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Re: The IETF process

From: Marc Hedlund <hedlund@best.com>
Date: Tue, 26 Sep 1995 11:15:34 -0700
Message-Id: <v02120d02ac8de9637384@[204.156.156.16]>
To: Shel Kaphan <sjk@amazon.com>
Cc: http-wg%cuckoo.hpl.hp.com@hplb.hpl.hp.com
Shel Kaphan writes [elided]:
>Roy Fielding writes:
> > ... In particular, I cannot be compelled to include
> > anything which has never been implemented anywhere, or for which no
> > documentation of how it was implemented is available.
>
>For good or ill, this means that there is no direct link from
>mere "customers" of HTTP to the design specification process.  If, as a
>user of the protocol, one thinks a feature is necessary or something
>needs improvement, it apparently doesn't make much sense to bring it
>up first on http-wg, in hope of it becoming part of the standard,
>without first convincing someone to build it into their system.

I am sympathetic to Shel's concerns and (since I say such foolish things
myself sometimes) strongly in favor of the principle for which he speaks:
open access to the IETF standards process.  However, I disagree with Shel's
inferences from Roy's note.  Roy began by saying (emphasis added):

>IETF working groups exist to provide rigorous peer review _and testing_
>of specifications

and then said, further down:

> [...] I may include things in each draft which are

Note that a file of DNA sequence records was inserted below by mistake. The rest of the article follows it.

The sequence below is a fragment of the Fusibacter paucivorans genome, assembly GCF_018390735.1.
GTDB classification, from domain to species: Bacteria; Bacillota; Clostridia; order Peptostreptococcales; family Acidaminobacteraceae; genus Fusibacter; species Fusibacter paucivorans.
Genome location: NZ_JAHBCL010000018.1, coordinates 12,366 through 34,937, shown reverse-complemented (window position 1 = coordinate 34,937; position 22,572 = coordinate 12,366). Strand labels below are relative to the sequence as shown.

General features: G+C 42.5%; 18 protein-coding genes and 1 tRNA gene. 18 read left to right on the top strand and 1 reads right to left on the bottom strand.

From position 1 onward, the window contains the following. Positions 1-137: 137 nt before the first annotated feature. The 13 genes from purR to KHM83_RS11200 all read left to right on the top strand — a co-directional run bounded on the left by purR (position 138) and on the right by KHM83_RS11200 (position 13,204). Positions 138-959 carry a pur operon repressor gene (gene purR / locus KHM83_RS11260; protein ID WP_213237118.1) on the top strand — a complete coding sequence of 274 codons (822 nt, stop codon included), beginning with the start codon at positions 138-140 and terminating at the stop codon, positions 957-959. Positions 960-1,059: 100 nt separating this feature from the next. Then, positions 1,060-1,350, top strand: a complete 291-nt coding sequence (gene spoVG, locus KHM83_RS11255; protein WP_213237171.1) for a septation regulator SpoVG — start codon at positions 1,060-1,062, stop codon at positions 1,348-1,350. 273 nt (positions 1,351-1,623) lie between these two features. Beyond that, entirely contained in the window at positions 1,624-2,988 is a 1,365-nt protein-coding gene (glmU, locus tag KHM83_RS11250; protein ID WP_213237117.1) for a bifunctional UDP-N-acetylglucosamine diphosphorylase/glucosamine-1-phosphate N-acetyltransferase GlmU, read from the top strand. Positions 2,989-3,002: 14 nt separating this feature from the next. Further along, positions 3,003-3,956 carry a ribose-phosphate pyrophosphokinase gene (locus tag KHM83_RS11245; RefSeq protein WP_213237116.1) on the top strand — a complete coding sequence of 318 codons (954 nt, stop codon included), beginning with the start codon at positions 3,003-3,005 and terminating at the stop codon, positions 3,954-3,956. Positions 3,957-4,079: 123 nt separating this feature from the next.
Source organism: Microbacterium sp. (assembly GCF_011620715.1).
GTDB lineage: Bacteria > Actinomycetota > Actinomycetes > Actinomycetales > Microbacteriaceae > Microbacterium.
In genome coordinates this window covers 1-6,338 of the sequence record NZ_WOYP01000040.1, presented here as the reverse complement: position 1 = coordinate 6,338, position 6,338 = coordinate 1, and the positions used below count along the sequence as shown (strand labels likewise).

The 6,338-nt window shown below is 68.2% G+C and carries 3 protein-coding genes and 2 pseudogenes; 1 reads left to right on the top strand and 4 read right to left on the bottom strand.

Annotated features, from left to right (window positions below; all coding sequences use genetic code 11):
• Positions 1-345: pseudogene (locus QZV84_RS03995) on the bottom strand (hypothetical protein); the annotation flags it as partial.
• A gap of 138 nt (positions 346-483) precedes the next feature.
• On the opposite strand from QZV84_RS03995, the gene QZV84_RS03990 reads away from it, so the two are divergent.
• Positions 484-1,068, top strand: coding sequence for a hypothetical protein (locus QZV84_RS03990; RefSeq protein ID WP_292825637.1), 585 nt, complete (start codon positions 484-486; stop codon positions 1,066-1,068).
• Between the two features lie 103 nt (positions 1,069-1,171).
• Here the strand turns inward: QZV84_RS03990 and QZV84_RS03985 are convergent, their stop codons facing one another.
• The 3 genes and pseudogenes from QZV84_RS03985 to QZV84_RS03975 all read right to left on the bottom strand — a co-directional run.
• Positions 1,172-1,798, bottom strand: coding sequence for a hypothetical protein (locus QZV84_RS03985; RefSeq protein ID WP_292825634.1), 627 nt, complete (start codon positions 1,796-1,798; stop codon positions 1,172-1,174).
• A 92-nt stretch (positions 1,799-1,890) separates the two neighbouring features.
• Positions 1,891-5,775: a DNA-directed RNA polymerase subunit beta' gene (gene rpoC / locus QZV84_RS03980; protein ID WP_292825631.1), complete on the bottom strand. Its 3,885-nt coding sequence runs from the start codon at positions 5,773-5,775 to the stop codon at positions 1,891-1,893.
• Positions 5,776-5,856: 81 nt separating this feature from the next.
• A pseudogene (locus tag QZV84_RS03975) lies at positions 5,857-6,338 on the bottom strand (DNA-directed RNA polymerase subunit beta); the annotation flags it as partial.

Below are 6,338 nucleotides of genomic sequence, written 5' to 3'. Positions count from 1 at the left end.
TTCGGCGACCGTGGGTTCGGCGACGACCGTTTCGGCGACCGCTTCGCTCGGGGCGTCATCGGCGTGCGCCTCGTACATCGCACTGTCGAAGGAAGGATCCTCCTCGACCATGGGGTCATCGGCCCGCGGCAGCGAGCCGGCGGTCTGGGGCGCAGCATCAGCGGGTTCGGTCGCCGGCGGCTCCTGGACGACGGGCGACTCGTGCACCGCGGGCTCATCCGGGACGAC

>      not yet implemented, but will remove them as soon as I think
>      they won't be implemented before the spec is finished.

It would be foolhardy for an author to submit, or a standards body to
accept as final, a specification that has never been implemented.  The very
best, simplest ideas can go straight to hell when you sit down to convince
a computer of their elegence, and that learning process will necessarily
improve the final specification.

That does _not_ mean, to my mind, that an idea must be formulated,
specified, and tested before it is discussed on this list.  If this were
the case, we would likely see even more duplication of effort and an even
more frequent occurence of holy wars, what with authors investing long
hours in competing implementations before springing them upon us.  I would
consider it perfectly reasonable to see a note which read, "This is my
idea, I think it would improve the spec, what do you think?" If response is
favorable, a follow-up could be, "Can someone throw together a libwww-perl
(or whatever) implementation to see if it would work?"

One other quote from Roy:

>   1) People on this list (and the other Application-area WGs)
>      tend to "blab" a little too much and "make concrete proposals"
>      too infrequently.

These comments encourage wg members to get down to brass tacks more
quickly.  We've had an endless string of endless strings of messages, and I
was startled to see an actual polling of list members resulting in a clear
picture of list opinion (Host v. Orig-URI) last week.  Even if a
working-group member does not have the resources or the time to implement
an idea, writing an Internet Draft describing an idea can clarify, reduce,
and concentrate that idea.  If the list has discussed an idea and the
boundaries of the debate are clear, write up a proposal and it is much more
likely to be implemented, since the I-D will give the implementer something
to work with.

(I have been thinking all of these issues through as I try to hammer out a
proposal on content negotiation.  Trying to write a formal description of
an idea will convince you of the value of the process, or its complete
futility.  You get a solution either way.)

Regards,
Marc Hedlund <hedlund@best.com>
Received on Tuesday, 26 September 1995 11:33:31 EDT

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